revisions are specified, the working directory files are compared
    to its parent.

export [-o filespec] [revision] ...::
    Print the changeset header and diffs for one or more revisions.

    The information shown in the changeset header is: author,
    changeset hash, parent and commit comment.

    Output may be to a file, in which case the name of the file is
    given using a format string.  The formatting rules are as follows:

    %%   literal "%" character
    %H   changeset hash (40 bytes of hexadecimal)
    %N   number of patches being generated
    %R   changeset revision number
    %b   basename of the exporting repository
    %h   short-form changeset hash (12 bytes of hexadecimal)
    %n   zero-padded sequence number, starting at 1
    %r   zero-padded changeset revision number


    -o, --output <filespec>   print output to file with formatted named

forget [files]::
    Undo an 'hg add' scheduled for the next commit.

    Show all repository head changesets.
    Repository "heads" are changesets that don't have children
    changesets. They are where development generally takes place and
    are the usual targets for update and merge operations.

    Print a short summary of the current state of the repo.
    This summary identifies the repository state using one or two parent
    hash identifiers, followed by a "+" if there are uncommitted changes
    in the working directory, followed by a list of tags for this revision.

    aliases: id

import [-p <n> -b <base> -q] <patches>::
    Import a list of patches and commit them individually.

    -p, --strip <n>   directory strip option for patch. This has the same
                      meaning as the correnponding patch option
    -b <path>         base directory to read patches from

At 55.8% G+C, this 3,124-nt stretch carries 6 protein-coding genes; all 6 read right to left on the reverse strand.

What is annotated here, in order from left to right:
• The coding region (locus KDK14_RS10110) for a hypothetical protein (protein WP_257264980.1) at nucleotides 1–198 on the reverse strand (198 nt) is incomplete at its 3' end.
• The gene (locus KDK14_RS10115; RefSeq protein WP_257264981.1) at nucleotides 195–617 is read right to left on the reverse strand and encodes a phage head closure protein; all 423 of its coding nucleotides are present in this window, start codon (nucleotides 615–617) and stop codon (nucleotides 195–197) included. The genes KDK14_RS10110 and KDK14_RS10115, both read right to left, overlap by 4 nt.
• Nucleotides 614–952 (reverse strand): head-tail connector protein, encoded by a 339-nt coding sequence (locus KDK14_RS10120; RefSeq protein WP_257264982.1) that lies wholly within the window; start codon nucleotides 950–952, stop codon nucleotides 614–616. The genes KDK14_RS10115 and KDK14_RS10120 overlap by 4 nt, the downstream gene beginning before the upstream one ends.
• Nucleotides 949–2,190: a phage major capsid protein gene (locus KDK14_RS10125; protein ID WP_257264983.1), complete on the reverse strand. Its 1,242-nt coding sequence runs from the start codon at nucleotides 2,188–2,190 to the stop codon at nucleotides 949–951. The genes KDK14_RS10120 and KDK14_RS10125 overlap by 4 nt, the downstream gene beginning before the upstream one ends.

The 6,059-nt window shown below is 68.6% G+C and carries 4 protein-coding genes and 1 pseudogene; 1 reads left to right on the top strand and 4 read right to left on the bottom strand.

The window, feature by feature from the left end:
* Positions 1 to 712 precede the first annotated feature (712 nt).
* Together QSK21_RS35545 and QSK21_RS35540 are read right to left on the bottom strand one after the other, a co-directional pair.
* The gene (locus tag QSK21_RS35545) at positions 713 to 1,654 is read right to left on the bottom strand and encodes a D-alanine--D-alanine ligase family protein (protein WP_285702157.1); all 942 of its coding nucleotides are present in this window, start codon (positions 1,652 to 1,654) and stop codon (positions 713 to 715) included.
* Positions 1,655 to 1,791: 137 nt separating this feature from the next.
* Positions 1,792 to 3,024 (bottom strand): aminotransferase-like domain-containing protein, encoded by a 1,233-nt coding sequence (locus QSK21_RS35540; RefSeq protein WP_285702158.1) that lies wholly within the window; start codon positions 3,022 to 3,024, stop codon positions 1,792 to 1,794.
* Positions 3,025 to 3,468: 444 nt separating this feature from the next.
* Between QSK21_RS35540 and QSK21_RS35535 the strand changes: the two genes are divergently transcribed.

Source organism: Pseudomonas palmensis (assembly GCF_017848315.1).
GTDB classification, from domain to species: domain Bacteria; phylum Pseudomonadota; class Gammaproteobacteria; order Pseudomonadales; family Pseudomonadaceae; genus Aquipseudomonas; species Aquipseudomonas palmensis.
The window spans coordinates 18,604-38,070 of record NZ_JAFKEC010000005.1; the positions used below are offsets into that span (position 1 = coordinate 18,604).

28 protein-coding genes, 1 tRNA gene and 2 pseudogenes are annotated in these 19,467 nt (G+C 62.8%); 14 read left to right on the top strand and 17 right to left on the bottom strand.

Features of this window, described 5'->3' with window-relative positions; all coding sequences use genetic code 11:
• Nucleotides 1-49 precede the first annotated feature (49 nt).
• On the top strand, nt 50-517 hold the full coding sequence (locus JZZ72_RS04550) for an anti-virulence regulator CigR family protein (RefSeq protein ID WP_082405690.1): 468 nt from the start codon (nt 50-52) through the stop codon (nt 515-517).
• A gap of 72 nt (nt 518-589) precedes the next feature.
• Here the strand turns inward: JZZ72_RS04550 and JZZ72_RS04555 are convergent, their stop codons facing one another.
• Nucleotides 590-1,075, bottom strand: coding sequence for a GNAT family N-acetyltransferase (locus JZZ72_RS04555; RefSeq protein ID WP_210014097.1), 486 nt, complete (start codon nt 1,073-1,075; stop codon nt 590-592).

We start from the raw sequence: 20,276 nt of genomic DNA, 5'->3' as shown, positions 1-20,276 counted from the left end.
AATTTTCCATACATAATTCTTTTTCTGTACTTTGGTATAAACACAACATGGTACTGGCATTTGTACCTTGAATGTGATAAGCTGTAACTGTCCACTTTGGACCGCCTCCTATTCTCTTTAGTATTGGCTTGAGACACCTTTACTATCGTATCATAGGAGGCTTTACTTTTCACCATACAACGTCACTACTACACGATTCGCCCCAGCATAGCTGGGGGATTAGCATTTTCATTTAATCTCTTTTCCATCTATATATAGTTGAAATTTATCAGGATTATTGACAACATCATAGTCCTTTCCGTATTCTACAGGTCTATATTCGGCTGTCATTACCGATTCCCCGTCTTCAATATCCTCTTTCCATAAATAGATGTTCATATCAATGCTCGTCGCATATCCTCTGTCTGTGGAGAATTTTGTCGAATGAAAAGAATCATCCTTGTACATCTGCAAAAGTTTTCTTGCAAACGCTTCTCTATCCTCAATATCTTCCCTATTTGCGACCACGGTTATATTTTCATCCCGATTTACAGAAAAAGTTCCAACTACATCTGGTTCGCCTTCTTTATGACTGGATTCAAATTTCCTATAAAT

aliases: patch

    Initialize a new repository in the current directory.

locate [options] [patterns]::
    Print all files under Mercurial control whose basenames match the
    given patterns.

    Patterns are shell-style globs.  To restrict searches to specific
    directories, use the "-i <pat>" option.  To eliminate particular
    directories from searching, use the "-x <pat>" option.

    This command searches the current directory and its
    subdirectories.  To search an entire repository, move to the root
    of the repository.

    If no patterns are given to match, this command prints all file

    If you want to feed the output of this command into the "xargs"
    command, use the "-0" option to both this command and "xargs".
    This will avoid the problem of "xargs" treating single filenames
    that contain white space as multiple file names.


    -0, --print0         end filenames with NUL, for use with xargs
    -f, --fullpath       print complete paths from the filesystem root
    -i, --include <pat>  include directories matching the given globs
    -r, --rev <rev>      search the repository as it stood at rev
    -x, --exclude <pat>  exclude directories matching the given globs

log [-r revision ...] [-p] [file]::
    Print the revision history of the specified file or the entire project.

    By default this command outputs: changeset id and hash, tags,
    parents, user, date and time, and a summary for each commit. The
    -v switch adds some more detail, such as changed files, manifest
    hashes or message signatures.

    -r, --rev <A>, ...  When a revision argument is given, only this file or
                        changelog revision is displayed. With two revision
                        arguments all revisions in this range are listed.
                        Additional revision arguments may be given repeating
                        the above cycle.
    -p, --patch         show patch

    aliases: history

manifest [revision]::
    Print a list of version controlled files for the given revision.

    The manifest is the list of files being version controlled. If no revision
    is given then the tip is used.

    Print the working directory's parent revisions.

pull <repository path>::
    Pull changes from a remote repository to a local one.